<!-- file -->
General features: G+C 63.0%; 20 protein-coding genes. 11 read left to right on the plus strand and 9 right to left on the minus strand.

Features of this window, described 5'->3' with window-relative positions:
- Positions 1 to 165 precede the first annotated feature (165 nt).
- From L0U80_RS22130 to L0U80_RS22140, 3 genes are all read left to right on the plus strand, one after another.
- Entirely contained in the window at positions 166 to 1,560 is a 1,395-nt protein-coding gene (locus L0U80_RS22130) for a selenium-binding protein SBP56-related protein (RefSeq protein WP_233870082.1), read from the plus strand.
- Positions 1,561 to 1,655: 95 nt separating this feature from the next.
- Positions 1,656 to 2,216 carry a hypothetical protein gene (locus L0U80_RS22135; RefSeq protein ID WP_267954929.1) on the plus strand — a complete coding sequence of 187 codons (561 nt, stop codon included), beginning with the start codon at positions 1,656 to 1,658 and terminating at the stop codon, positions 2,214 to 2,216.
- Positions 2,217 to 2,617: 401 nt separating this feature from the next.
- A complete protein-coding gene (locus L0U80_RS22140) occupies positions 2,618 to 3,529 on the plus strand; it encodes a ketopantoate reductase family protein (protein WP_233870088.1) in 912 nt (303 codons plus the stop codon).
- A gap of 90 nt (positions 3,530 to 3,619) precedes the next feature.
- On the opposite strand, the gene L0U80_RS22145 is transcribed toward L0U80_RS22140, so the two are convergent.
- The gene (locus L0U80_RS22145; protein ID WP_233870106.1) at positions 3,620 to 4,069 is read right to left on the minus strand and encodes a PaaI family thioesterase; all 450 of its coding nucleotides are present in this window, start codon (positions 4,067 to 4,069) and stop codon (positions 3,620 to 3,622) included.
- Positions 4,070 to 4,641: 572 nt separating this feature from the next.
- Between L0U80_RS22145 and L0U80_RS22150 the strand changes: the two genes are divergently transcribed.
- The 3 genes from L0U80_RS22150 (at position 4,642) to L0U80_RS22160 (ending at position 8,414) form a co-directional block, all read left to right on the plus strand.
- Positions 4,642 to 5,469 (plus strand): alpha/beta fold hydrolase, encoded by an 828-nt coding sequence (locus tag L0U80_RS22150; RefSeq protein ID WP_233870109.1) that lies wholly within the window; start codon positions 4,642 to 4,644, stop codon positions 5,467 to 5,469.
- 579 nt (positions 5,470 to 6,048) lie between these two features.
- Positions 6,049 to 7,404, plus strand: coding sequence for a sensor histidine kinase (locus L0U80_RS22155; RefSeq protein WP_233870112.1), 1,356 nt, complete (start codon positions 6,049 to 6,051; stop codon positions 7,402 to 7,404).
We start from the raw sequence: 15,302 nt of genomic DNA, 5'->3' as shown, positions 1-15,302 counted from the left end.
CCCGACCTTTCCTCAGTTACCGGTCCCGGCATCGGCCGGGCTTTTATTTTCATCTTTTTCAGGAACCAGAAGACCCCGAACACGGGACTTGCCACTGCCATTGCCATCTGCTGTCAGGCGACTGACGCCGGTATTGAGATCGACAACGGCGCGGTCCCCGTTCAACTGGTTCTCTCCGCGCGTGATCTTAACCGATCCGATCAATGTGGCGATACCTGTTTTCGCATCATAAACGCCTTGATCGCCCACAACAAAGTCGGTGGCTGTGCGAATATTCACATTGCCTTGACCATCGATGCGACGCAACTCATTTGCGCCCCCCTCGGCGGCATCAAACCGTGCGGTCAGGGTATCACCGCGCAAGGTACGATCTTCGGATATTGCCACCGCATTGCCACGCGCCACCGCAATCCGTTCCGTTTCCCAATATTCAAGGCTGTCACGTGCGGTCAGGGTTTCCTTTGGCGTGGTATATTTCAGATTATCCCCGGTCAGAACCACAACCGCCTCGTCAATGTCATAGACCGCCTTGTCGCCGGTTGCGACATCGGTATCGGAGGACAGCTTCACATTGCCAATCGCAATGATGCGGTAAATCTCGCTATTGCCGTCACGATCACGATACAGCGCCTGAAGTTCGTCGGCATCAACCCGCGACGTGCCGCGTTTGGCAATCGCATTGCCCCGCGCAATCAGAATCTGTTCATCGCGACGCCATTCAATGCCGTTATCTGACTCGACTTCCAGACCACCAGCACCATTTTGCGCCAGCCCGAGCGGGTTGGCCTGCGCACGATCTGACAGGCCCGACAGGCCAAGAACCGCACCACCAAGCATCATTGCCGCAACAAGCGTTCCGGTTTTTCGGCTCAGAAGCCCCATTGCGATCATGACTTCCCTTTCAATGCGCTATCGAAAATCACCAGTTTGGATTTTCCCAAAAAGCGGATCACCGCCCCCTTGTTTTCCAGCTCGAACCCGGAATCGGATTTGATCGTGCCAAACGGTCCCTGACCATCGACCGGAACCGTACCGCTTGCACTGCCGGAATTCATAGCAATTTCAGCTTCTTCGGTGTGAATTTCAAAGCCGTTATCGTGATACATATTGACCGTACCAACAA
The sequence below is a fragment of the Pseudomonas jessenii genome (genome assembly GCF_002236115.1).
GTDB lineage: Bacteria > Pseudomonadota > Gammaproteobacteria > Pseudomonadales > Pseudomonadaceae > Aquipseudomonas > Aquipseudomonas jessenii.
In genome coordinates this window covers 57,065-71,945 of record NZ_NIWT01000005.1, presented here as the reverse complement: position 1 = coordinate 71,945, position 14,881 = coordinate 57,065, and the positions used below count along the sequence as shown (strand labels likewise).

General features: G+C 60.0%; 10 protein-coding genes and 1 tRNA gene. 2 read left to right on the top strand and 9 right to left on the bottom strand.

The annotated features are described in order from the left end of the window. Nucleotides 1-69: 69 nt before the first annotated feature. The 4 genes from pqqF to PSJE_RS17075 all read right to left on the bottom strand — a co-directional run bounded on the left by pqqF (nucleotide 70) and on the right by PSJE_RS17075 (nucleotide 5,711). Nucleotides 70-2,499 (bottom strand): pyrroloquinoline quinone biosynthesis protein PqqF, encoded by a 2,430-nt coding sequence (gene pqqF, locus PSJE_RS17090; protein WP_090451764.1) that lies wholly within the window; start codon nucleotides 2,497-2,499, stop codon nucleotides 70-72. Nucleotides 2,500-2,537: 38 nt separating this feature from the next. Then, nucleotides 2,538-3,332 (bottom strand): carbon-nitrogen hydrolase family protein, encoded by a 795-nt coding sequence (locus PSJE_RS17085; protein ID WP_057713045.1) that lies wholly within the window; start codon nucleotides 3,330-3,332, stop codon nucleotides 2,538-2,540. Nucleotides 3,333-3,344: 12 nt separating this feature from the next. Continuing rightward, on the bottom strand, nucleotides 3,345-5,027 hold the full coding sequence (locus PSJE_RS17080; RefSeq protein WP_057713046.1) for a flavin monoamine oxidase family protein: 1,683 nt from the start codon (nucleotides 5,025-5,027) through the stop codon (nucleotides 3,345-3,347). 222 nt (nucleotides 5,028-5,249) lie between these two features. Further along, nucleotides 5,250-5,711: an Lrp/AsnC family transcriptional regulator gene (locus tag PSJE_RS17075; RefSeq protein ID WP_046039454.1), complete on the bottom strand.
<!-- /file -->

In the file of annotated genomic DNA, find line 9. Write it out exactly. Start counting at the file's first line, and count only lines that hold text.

- A complete protein-coding gene (locus L0U80_RS22140) occupies positions 2,618 to 3,529 on the plus strand; it encodes a ketopantoate reductase family protein (protein WP_233870088.1) in 912 nt (303 codons plus the stop codon).